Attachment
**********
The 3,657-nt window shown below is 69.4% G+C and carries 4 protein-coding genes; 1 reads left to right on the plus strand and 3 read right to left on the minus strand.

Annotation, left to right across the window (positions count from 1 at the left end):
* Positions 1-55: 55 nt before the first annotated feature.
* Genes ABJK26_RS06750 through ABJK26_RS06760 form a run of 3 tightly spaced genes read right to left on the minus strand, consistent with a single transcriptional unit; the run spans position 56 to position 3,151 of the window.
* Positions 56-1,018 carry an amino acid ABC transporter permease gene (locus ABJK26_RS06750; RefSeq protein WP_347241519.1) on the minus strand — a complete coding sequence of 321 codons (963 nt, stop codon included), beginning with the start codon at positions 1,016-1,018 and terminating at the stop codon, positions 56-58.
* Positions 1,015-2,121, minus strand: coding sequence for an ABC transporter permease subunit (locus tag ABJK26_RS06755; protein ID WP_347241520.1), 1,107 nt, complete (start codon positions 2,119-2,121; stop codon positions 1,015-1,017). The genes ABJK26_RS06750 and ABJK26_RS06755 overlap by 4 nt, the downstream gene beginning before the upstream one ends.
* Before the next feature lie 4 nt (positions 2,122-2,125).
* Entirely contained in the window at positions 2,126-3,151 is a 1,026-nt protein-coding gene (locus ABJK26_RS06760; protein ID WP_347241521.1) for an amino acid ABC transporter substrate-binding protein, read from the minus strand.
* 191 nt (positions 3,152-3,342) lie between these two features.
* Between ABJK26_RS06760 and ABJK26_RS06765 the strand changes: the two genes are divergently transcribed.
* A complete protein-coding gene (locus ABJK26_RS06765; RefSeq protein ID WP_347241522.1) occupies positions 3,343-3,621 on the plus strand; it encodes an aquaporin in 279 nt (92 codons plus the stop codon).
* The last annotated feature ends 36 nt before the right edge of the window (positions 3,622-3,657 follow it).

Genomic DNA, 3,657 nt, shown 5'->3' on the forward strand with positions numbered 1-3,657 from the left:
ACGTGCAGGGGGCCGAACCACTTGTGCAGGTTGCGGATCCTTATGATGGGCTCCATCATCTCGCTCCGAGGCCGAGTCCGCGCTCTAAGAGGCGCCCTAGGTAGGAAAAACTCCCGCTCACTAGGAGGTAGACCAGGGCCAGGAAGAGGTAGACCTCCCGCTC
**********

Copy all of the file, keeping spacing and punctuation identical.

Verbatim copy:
The 3,657-nt window shown below is 69.4% G+C and carries 4 protein-coding genes; 1 reads left to right on the plus strand and 3 read right to left on the minus strand.

Annotation, left to right across the window (positions count from 1 at the left end):
* Positions 1-55: 55 nt before the first annotated feature.
* Genes ABJK26_RS06750 through ABJK26_RS06760 form a run of 3 tightly spaced genes read right to left on the minus strand, consistent with a single transcriptional unit; the run spans position 56 to position 3,151 of the window.
* Positions 56-1,018 carry an amino acid ABC transporter permease gene (locus ABJK26_RS06750; RefSeq protein WP_347241519.1) on the minus strand — a complete coding sequence of 321 codons (963 nt, stop codon included), beginning with the start codon at positions 1,016-1,018 and terminating at the stop codon, positions 56-58.
* Positions 1,015-2,121, minus strand: coding sequence for an ABC transporter permease subunit (locus tag ABJK26_RS06755; protein ID WP_347241520.1), 1,107 nt, complete (start codon positions 2,119-2,121; stop codon positions 1,015-1,017). The genes ABJK26_RS06750 and ABJK26_RS06755 overlap by 4 nt, the downstream gene beginning before the upstream one ends.
* Before the next feature lie 4 nt (positions 2,122-2,125).
* Entirely contained in the window at positions 2,126-3,151 is a 1,026-nt protein-coding gene (locus ABJK26_RS06760; protein ID WP_347241521.1) for an amino acid ABC transporter substrate-binding protein, read from the minus strand.
* 191 nt (positions 3,152-3,342) lie between these two features.
* Between ABJK26_RS06760 and ABJK26_RS06765 the strand changes: the two genes are divergently transcribed.
* A complete protein-coding gene (locus ABJK26_RS06765; RefSeq protein ID WP_347241522.1) occupies positions 3,343-3,621 on the plus strand; it encodes an aquaporin in 279 nt (92 codons plus the stop codon).
* The last annotated feature ends 36 nt before the right edge of the window (positions 3,622-3,657 follow it).

Genomic DNA, 3,657 nt, shown 5'->3' on the forward strand with positions numbered 1-3,657 from the left:
ACGTGCAGGGGGCCGAACCACTTGTGCAGGTTGCGGATCCTTATGATGGGCTCCATCATCTCGCTCCGAGGCCGAGTCCGCGCTCTAAGAGGCGCCCTAGGTAGGAAAAACTCCCGCTCACTAGGAGGTAGACCAGGGCCAGGAAGAGGTAGACCTCCCGCTC